Photo 1 — The mixed string break angles on a Fender Jazz bass. Note the shallow A-string angle to the nut. Photo courtesy basslab.de
It’s revealing to research “headstock design” online. To me, the word design implies deep knowledge of a given subject, thoughtful composition, and the chops to execute an idea. (That’s similar to being a skilled musician, if you think about it.) Though you might find a few technical recommendations, such as “keep the path of the strings in line for tuning stability,” googling “headstock design” typically yields suggestions on how to create a headstock shape that stands out well enough to build a recognizable trademark. Beyond that, you’ll be told it’s necessary to “choose between a straight or angled headstock,” and pertaining to the latter, an angle of “14 to 17 degrees has proven to be best.”
Digging further, you might find a press release, referenced in dozens of music-news platforms around the world, for a guitar company’s “new and innovative” headstock design that promises remarkable advantages. (Though this design is applied to guitar, the principle is the same for a bass headstock.) This winged headstock tilts the 3+3 tuner layout upward by roughly 30 degrees—a patented design inspired by “modern jet-fighters and Italian supercars and their scissor doors.” According to the builder, this change will improve a guitar’s sustain, tone, and playability, reduce fret buzz, make string-bending easier, and even improve tuning stability. In fact, all these tilted wings do is raise the tuners, thus reducing the strings’ break angle at the nut by a few degrees.
Experimenting with headstock break angle isn’t new. The nut and bridge are a string’s two anchor points, so we certainly can’t neglect how it passes over them. That said, there’s plenty of heated discussion in the luthier community about how much break angle actually influences tone and playability.
What makes this subject a bit complicated is the interplay between break angle, a string’s downward pressure, and its friction at the nut. How do these interact to affect the string’s attack, sustain, elasticity, and tuning stability? And if that isn’t confusing enough, here’s something else to ponder: Does any of this also apply to fretted notes?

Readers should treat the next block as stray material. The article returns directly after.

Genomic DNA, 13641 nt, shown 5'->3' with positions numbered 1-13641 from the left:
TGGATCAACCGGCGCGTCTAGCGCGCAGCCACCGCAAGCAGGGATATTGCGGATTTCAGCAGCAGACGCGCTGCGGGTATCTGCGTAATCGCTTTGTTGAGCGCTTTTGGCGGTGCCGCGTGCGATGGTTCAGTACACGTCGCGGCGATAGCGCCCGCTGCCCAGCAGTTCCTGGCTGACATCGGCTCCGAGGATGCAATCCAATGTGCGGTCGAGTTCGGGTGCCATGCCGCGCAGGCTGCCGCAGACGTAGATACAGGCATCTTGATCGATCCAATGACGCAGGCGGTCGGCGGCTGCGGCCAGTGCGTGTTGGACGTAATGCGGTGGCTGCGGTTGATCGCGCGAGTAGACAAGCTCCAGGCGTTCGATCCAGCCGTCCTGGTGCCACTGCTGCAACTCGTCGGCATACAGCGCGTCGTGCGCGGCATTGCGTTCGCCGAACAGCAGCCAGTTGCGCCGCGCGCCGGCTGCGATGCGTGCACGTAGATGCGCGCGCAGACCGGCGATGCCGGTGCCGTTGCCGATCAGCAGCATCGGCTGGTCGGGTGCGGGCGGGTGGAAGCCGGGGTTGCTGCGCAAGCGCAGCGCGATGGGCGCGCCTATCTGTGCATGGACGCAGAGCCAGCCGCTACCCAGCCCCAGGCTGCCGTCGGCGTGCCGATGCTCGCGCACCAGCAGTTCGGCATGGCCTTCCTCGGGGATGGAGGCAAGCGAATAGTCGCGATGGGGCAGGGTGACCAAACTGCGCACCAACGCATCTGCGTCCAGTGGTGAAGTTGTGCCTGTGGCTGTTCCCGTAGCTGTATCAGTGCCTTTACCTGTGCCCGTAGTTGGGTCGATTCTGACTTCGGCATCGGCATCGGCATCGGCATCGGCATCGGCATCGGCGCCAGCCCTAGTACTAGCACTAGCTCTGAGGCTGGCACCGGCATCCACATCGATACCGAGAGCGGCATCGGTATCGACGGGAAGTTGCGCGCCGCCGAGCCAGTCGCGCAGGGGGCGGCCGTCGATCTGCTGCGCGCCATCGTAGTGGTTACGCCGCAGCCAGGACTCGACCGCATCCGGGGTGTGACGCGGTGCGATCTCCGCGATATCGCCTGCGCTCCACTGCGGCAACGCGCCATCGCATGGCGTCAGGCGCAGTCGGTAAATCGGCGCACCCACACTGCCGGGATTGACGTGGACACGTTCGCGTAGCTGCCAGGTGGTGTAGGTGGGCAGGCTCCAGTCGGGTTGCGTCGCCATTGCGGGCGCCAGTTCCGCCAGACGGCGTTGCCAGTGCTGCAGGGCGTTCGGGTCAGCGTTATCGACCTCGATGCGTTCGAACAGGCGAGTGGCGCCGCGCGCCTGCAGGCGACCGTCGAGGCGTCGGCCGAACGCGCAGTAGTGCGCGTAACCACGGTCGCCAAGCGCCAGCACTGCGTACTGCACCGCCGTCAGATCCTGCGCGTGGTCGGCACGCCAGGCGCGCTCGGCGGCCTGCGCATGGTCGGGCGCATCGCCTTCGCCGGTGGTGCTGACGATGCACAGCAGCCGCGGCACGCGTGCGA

Let’s remember that ever since Leo Fender introduced the straight-neck design, we’ve all been playing instruments with mixed string-break angles. Leo’s all-in-line headstock meant that each string had its own break angle, and once this angle became too shallow to produce enough downward pressure to prevent the string from rattling within the nut slot, he simply threw in a string retainer to pull the 2nd and 1st strings down (Photo 1).
Photo 2 — Side view of a Music Man Sterling headstock with its shallow G-string break angle. Photo courtesy of basslab.de
The additional friction caused by a retainer is no friend of tuning stability, but it’s hard to complain about a design that has sold so well for so long. Some bassists think the 3rd string on a P or J bass could also use a string retainer, which would eliminate the need to use so many windings to push that string down toward the headstock. And though Leo finally incorporated one on the Music Man StingRay’s 3 +1 headstock design, this simply shifted the Fender’s problematic 3rd to the Music Man’s 1st string (Photo 2).
If you want to further explore the interplay between break angle, downward pressure, and friction, here’s an idea: String up your bass with identical strings tuned to the same pitch. (So you don’t have to mod the nut-slot width, simply install higher strings in the lower positions.) Now play and observe how identically gauged strings tuned to the same pitch perform with different break angles. Among other things, you might discover that a steeper angle, which causes more downward pressure and therefore higher friction, will result in the string feeling stiffer. That’s because it no longer slips as easily over the nut, and this can impact elasticity and sometimes tuning stability.
Finally, this whole idea of achieving an even break angle for all strings is rather new. Perhaps it’s a solution in search of a problem? After all, even the electric bass’ predecessor—the upright bass—has always had mixed break angles.